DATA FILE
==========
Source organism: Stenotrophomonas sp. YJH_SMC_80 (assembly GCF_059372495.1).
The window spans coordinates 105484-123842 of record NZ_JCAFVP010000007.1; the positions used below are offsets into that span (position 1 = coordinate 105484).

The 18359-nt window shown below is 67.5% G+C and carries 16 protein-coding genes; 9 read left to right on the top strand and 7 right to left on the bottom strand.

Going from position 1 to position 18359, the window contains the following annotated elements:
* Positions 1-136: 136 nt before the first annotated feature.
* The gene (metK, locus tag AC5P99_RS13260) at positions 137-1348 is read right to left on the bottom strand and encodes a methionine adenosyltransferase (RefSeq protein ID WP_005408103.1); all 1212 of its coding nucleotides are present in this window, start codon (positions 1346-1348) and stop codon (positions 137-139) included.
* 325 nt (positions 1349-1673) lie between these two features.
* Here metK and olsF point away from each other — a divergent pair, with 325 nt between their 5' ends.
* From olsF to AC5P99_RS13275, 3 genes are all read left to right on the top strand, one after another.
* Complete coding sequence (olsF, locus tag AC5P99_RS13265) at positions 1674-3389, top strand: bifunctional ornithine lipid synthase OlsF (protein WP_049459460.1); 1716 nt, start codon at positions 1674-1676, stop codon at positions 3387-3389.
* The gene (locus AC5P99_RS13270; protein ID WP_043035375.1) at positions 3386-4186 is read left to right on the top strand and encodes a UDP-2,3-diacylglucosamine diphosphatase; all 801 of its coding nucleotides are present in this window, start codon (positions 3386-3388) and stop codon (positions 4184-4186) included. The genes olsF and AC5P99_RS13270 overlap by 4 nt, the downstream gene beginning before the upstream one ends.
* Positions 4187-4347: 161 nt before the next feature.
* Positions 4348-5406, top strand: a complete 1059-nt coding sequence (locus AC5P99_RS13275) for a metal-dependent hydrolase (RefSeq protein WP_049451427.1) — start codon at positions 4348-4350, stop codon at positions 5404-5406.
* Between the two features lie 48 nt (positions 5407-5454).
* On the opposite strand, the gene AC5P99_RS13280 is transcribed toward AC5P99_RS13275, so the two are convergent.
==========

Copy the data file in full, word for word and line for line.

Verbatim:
Source organism: Stenotrophomonas sp. YJH_SMC_80 (assembly GCF_059372495.1).
The window spans coordinates 105484-123842 of record NZ_JCAFVP010000007.1; the positions used below are offsets into that span (position 1 = coordinate 105484).

The 18359-nt window shown below is 67.5% G+C and carries 16 protein-coding genes; 9 read left to right on the top strand and 7 right to left on the bottom strand.

Going from position 1 to position 18359, the window contains the following annotated elements:
* Positions 1-136: 136 nt before the first annotated feature.
* The gene (metK, locus tag AC5P99_RS13260) at positions 137-1348 is read right to left on the bottom strand and encodes a methionine adenosyltransferase (RefSeq protein ID WP_005408103.1); all 1212 of its coding nucleotides are present in this window, start codon (positions 1346-1348) and stop codon (positions 137-139) included.
* 325 nt (positions 1349-1673) lie between these two features.
* Here metK and olsF point away from each other — a divergent pair, with 325 nt between their 5' ends.
* From olsF to AC5P99_RS13275, 3 genes are all read left to right on the top strand, one after another.
* Complete coding sequence (olsF, locus tag AC5P99_RS13265) at positions 1674-3389, top strand: bifunctional ornithine lipid synthase OlsF (protein WP_049459460.1); 1716 nt, start codon at positions 1674-1676, stop codon at positions 3387-3389.
* The gene (locus AC5P99_RS13270; protein ID WP_043035375.1) at positions 3386-4186 is read left to right on the top strand and encodes a UDP-2,3-diacylglucosamine diphosphatase; all 801 of its coding nucleotides are present in this window, start codon (positions 3386-3388) and stop codon (positions 4184-4186) included. The genes olsF and AC5P99_RS13270 overlap by 4 nt, the downstream gene beginning before the upstream one ends.
* Positions 4187-4347: 161 nt before the next feature.
* Positions 4348-5406, top strand: a complete 1059-nt coding sequence (locus AC5P99_RS13275) for a metal-dependent hydrolase (RefSeq protein WP_049451427.1) — start codon at positions 4348-4350, stop codon at positions 5404-5406.
* Between the two features lie 48 nt (positions 5407-5454).
* On the opposite strand, the gene AC5P99_RS13280 is transcribed toward AC5P99_RS13275, so the two are convergent.